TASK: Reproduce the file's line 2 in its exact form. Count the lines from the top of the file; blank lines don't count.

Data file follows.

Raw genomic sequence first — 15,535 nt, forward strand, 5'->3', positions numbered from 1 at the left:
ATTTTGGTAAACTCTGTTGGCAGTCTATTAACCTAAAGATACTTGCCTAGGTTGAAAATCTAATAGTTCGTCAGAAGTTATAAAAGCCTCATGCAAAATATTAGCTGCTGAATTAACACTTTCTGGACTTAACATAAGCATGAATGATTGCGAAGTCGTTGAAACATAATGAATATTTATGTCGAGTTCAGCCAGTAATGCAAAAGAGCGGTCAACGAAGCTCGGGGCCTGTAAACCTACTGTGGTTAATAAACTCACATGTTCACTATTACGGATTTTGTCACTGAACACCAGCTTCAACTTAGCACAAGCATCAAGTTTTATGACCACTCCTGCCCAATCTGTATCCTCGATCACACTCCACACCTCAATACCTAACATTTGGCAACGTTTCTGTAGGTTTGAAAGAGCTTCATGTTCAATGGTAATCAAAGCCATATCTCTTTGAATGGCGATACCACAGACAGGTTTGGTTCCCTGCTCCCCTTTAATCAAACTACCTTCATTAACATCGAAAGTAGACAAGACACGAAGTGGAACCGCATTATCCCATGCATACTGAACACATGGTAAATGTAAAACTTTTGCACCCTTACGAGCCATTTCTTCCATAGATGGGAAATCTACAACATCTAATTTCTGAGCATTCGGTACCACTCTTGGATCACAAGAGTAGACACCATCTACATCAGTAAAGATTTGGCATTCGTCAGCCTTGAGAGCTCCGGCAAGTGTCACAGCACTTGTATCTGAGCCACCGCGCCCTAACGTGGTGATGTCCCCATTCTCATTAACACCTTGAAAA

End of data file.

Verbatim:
ATTTTGGTAAACTCTGTTGGCAGTCTATTAACCTAAAGATACTTGCCTAGGTTGAAAATCTAATAGTTCGTCAGAAGTTATAAAAGCCTCATGCAAAATATTAGCTGCTGAATTAACACTTTCTGGACTTAACATAAGCATGAATGATTGCGAAGTCGTTGAAACATAATGAATATTTATGTCGAGTTCAGCCAGTAATGCAAAAGAGCGGTCAACGAAGCTCGGGGCCTGTAAACCTACTGTGGTTAATAAACTCACATGTTCACTATTACGGATTTTGTCACTGAACACCAGCTTCAACTTAGCACAAGCATCAAGTTTTATGACCACTCCTGCCCAATCTGTATCCTCGATCACACTCCACACCTCAATACCTAACATTTGGCAACGTTTCTGTAGGTTTGAAAGAGCTTCATGTTCAATGGTAATCAAAGCCATATCTCTTTGAATGGCGATACCACAGACAGGTTTGGTTCCCTGCTCCCCTTTAATCAAACTACCTTCATTAACATCGAAAGTAGACAAGACACGAAGTGGAACCGCATTATCCCATGCATACTGAACACATGGTAAATGTAAAACTTTTGCACCCTTACGAGCCATTTCTTCCATAGATGGGAAATCTACAACATCTAATTTCTGAGCATTCGGTACCACTCTTGGATCACAAGAGTAGACACCATCTACATCAGTAAAGATTTGGCATTCGTCAGCCTTGAGAGCTCCGGCAAGTGTCACAGCACTTGTATCTGAGCCACCGCGCCCTAACGTGGTGATGTCCCCATTCTCATTAACACCTTGAAAA